“Just because someone’s doing something doesn’t mean you should. I don’t see the need for an athletics fee,” Zanoni said. “I get we have faced budget cuts, but using students as a source of revenue for a fee that would impact very few doesn’t seem like a justified fee.”

Byrne said they’re still working through the details on how to handle graduate students, but seven of the eight public schools that have student fees for athletics have the graduate students pay for it as well.

Sarah Netherton, Graduate and Professional Student Council president, said Byrne has met with the GPSC and heard its opinions on the fee. The GPSC suggested a staggered fee or a fee waiver based on income levels, since this would increase mandatory graduate student fees by 20 percent.

“We have talked about how we can make this feasible and not put all the burden on the students. There isn’t a hard proposal yet, so we’re talking about what can be mutually beneficial, if that’s possible,” Netherton said.

The GPSC put out a survey on the fee roughly two weeks ago, and have since received about 1,200 responses.

Of the responses, 85 percent were opposed, while 15 percent said they were neutral or in favor of the fee, according to Netherton.

“Athletics adds value, but primarily to the undergraduate experience — graduate students are so busy and so broke,” Netherton said.

According to Byrne, the athletics fee would replace the current ZonaZoo membership fee. That way, incoming students who pay it would get an automatic ZonaZoo membership. Byrne also stated that current students — who would be exempt from the new fee — would still have the option of buying a ZonaZoo membership.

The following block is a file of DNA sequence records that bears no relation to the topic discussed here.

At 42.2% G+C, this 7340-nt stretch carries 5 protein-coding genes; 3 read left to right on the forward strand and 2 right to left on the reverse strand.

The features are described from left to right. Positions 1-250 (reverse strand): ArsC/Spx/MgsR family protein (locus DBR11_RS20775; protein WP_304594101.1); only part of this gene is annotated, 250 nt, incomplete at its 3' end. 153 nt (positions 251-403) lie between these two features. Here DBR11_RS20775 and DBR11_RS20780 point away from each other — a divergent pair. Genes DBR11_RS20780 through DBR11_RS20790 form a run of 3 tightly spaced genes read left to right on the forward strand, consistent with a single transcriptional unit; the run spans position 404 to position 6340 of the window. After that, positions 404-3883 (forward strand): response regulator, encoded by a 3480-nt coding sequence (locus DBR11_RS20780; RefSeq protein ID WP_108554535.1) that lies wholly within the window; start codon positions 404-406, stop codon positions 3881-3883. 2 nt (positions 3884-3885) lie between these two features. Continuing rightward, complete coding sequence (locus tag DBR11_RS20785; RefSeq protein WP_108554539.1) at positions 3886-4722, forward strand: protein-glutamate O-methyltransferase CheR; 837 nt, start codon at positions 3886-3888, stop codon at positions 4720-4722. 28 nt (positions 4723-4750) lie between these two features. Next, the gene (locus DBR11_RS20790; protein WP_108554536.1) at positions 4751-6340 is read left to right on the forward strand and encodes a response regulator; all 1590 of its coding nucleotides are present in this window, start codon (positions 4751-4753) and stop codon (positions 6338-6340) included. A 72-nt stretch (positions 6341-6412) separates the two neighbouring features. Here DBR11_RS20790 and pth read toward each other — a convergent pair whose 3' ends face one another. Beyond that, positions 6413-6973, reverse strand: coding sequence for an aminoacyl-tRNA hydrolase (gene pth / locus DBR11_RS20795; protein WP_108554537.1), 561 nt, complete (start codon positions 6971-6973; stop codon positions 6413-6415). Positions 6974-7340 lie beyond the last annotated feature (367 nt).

Zanoni said the idea of making it so the whole student body has some sort of access to ZonaZoo is unrealistic, and that regardless, this is still an enormous burden for students who already have trouble paying tuition and living costs.

He went on to say that it is deeply troubling that the students are being looked at as a source of funding for such a rich entity.

“Why should students pay $200 to a department that ranks 21st in the nation in revenue? They made a whopping $99 million [in revenue] in 2014 — $7.9 million of that the UA funded,” Zanoni said. “If you do the math of $200 per student, that would be roughly equivalent to $8.4 million, so why should students pay more than the university funds?”

Ultimately, this potential fee would have to be supported by President Ann Weaver Hart and then proposed to the Arizona Board of Regents.

Senior vice president of Academic Affairs and Provost Andrew Comrie said via email that the board establishes a single deadline for all tuition and fee requests from all three universities to be submitted each year, and that this year’s deadline is March 4.

“We hope for some direction this spring,” Byrne said. “If implemented, there would be a student advisory group that would help us prioritize where the money is spent in the Arizona Stadium to benefit the students, and we would audit everything on an annual basis, to make sure students know that 100 percent of the money is being used on what we said it’s being used for.”


Follow Chastity Laskey on Twitter.